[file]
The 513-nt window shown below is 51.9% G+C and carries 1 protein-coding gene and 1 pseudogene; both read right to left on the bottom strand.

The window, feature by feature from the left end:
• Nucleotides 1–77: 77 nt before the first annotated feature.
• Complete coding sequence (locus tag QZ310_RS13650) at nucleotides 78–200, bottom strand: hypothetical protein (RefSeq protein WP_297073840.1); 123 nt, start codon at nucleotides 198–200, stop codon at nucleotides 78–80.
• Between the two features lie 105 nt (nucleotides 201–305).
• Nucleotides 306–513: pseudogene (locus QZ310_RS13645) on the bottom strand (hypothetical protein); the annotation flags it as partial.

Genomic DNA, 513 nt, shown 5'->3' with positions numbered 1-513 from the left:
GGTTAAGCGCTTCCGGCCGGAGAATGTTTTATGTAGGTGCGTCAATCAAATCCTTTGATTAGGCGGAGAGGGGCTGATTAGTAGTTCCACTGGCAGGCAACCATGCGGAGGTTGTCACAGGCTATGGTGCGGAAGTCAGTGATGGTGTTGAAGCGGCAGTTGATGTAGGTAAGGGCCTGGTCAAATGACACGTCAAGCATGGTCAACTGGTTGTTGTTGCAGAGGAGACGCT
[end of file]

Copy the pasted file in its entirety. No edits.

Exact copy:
The 513-nt window shown below is 51.9% G+C and carries 1 protein-coding gene and 1 pseudogene; both read right to left on the bottom strand.

The window, feature by feature from the left end:
• Nucleotides 1–77: 77 nt before the first annotated feature.
• Complete coding sequence (locus tag QZ310_RS13650) at nucleotides 78–200, bottom strand: hypothetical protein (RefSeq protein WP_297073840.1); 123 nt, start codon at nucleotides 198–200, stop codon at nucleotides 78–80.
• Between the two features lie 105 nt (nucleotides 201–305).
• Nucleotides 306–513: pseudogene (locus QZ310_RS13645) on the bottom strand (hypothetical protein); the annotation flags it as partial.

Genomic DNA, 513 nt, shown 5'->3' with positions numbered 1-513 from the left:
GGTTAAGCGCTTCCGGCCGGAGAATGTTTTATGTAGGTGCGTCAATCAAATCCTTTGATTAGGCGGAGAGGGGCTGATTAGTAGTTCCACTGGCAGGCAACCATGCGGAGGTTGTCACAGGCTATGGTGCGGAAGTCAGTGATGGTGTTGAAGCGGCAGTTGATGTAGGTAAGGGCCTGGTCAAATGACACGTCAAGCATGGTCAACTGGTTGTTGTTGCAGAGGAGACGCT